Wild salmon spends it’s entire life in the wild. It lives on it’s natural diet and is free to follow it’s natural life cycle of hatching in fresh water, migrating to the sea, returning to fresh water, swimming upstream to spawn and then die. Of course the wild salmon we eat don’t get to fully complete their journey, but that is part of life in the wild….

"Watch out! He's full of astaxanthin!"

Wild Alaskan salmon comes from much less polluted waters and is therefore a much healthier choice.


While I like to get most of my nutrition from whole, unprocessed foods, I will take vitamins to supplement my diet. I have done a fair bit of research on astaxanthin and from what I can tell there seems to be some research supporting the idea that taking it as a supplement may beneficial, particularly if you are not eating salmon. Personally I love wild salmon and eat it a couple of times a week but I don’t eat it just for the astaxanthin content. I have taken an astaxanthin supplement an did find it good, but either way, I suggest you eat wild salmon.

Wild Salmon Is More Expensive Than Farmed But There Is A Way Around This

So far, here in Ireland the only place I have been able to find wild Alaskan red salmon is Marks & Spencer’s, it ain’t cheap, but even if you only have once a week, it’s better than none.

Wild salmon can be expensive, but you can still get the benefits if on a budget (and who isn’t 🙂 ) by getting yourself some canned wild alaskan salmon. Canned fish isn’t quite as good as fresh fish, but it’s still way better than farmed. You can get canned wild Alaskan red salmon either with or without the skin and bones, and while the bones are an excellent of calcium, I just don’t like it, so I go for the skinless and boneless variety, but it’s up to you.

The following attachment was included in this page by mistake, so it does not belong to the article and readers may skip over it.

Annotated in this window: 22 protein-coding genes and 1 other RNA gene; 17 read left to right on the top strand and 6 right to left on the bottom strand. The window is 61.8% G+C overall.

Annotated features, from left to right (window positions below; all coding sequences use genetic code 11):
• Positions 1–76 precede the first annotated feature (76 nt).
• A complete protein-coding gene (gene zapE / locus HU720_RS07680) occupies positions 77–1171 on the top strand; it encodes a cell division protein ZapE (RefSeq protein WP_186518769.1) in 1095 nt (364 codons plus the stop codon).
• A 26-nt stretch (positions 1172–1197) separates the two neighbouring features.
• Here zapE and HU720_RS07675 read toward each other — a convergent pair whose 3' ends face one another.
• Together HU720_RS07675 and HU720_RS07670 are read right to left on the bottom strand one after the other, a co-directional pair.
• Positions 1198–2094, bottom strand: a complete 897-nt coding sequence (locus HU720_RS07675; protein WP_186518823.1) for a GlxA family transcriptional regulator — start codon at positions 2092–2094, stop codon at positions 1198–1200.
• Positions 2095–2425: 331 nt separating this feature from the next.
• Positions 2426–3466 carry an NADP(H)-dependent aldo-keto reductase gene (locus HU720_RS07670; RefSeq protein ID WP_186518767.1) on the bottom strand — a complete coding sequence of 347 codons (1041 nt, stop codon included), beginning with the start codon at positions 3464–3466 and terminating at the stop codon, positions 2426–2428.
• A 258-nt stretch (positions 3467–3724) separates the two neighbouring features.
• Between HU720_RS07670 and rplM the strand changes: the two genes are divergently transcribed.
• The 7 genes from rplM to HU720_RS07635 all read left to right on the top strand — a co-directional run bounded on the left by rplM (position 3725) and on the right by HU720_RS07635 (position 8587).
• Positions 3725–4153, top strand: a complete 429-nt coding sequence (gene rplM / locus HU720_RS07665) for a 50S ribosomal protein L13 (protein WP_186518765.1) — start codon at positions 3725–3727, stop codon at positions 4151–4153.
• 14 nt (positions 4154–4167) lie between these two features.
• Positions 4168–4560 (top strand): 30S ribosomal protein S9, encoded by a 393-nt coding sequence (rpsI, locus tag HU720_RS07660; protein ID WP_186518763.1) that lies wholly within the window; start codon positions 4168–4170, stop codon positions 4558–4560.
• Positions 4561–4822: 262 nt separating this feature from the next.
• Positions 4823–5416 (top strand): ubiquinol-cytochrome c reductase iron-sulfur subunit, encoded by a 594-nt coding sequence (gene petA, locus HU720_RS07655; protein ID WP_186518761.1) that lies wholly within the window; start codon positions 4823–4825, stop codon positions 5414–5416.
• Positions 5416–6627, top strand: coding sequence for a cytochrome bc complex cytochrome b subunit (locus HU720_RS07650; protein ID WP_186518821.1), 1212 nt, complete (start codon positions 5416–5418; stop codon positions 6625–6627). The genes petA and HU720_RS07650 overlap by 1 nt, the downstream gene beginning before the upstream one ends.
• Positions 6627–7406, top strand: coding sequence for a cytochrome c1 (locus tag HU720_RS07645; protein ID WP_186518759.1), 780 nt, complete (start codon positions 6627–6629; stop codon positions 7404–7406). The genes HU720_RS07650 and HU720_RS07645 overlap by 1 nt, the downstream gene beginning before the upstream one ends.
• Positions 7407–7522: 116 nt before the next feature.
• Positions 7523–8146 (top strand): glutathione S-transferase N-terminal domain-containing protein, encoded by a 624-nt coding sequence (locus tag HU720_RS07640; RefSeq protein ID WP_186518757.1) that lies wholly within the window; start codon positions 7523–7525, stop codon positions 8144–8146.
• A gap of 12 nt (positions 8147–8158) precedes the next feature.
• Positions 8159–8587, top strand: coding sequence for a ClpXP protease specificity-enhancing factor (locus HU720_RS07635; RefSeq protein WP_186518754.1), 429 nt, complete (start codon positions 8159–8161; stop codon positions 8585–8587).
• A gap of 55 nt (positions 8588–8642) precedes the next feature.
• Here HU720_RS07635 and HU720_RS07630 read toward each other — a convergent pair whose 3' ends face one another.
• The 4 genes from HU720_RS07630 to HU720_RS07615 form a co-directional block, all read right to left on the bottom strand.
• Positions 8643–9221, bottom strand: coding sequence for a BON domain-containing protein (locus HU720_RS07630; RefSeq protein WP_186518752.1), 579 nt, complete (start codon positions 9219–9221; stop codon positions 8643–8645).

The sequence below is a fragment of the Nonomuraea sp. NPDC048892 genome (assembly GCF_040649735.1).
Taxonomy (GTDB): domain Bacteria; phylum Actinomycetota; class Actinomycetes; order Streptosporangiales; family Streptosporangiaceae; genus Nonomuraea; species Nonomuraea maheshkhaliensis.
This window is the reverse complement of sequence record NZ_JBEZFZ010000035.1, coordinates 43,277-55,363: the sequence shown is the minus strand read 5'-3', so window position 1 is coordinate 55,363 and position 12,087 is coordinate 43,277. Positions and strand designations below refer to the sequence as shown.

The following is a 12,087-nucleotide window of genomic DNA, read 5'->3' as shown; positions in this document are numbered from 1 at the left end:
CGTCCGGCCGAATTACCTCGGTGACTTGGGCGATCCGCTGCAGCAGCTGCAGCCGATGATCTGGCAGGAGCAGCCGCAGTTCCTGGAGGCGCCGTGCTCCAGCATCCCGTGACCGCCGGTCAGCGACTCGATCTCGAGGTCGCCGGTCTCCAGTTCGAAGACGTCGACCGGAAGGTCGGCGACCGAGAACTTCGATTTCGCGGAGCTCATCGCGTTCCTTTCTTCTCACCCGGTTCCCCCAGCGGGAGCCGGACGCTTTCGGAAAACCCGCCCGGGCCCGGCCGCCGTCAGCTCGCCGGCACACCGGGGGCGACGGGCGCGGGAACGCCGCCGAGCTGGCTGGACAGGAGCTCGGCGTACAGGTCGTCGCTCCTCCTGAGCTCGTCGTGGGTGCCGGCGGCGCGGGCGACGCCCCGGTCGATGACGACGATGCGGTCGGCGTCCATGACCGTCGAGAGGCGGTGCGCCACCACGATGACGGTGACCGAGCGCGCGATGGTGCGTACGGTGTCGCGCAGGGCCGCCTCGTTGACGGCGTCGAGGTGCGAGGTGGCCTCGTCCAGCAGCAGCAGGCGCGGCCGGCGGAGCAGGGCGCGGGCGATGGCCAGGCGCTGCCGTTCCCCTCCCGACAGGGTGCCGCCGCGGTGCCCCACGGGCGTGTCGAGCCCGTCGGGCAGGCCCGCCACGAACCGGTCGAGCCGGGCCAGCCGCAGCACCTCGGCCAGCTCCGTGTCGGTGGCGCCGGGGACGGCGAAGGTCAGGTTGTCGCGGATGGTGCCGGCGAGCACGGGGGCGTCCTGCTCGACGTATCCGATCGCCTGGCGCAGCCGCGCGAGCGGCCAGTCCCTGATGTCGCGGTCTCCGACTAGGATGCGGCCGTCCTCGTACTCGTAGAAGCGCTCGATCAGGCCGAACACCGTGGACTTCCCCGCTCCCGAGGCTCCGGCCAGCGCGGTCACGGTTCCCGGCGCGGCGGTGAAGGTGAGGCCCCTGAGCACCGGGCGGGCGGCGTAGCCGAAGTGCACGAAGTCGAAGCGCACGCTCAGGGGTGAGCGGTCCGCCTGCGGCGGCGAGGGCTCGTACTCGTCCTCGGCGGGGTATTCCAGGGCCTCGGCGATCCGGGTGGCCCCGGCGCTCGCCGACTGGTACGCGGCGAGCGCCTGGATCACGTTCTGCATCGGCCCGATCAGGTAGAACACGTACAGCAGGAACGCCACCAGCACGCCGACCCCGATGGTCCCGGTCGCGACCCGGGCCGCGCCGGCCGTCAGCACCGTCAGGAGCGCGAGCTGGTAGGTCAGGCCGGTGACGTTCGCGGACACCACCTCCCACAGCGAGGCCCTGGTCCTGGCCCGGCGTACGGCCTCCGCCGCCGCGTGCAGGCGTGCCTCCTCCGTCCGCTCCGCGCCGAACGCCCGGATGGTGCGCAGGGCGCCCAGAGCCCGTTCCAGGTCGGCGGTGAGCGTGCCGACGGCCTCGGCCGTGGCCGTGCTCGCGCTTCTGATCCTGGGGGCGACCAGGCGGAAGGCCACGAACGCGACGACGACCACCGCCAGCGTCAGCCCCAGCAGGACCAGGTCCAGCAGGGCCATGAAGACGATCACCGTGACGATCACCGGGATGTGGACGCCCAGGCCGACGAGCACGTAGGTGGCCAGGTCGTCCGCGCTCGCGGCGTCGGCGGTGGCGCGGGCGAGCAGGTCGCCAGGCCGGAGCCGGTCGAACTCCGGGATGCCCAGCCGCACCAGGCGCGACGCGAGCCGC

So far Tesco are the cheapest place for canned wild Alaskan red salmon, skinless and boneless. You can get a 200gm can for less than €2.50, and you should get two portions out of that, now that’s value!

A Healthy Salmon Recipe On A Budget

Truth be told, canned wild salmon doesn’t taste as good as freshly cooked, so I mix it with other ingredients. The following recipe is the one I use. I have made this so many times, for so many people I could make it in my sleep! Yet I never get tired of it.

Salmon Salad

Prep. Time 10 minutes  Serves 2

1 tbsp extra virgin olive oil

1 – 1 1/2 tbsp freshly squeezed lemon juice

freshly ground black pepper (to taste)

1 can wild Alaskan red salmon (skinless and boneless)

This is the base, you can leave it at that or add any of the following:

1 spring onion, chopped

1/4 avocado, cubed

1/2 red bell pepper, chopped

olives, halved

dill, dried

oregano, dried

  1. Mix the olive oil, lemon juice and black pepper in a bowl with a fork.
  2. Then add the rest of the ingredients, and mix.
  3. Serve with any leafy greens of choice (spinach, cos, romaine).

Give this recipe a try and let me know what you think. If you come up with any variations let me know I’m always adding in or taking ingredients out of this.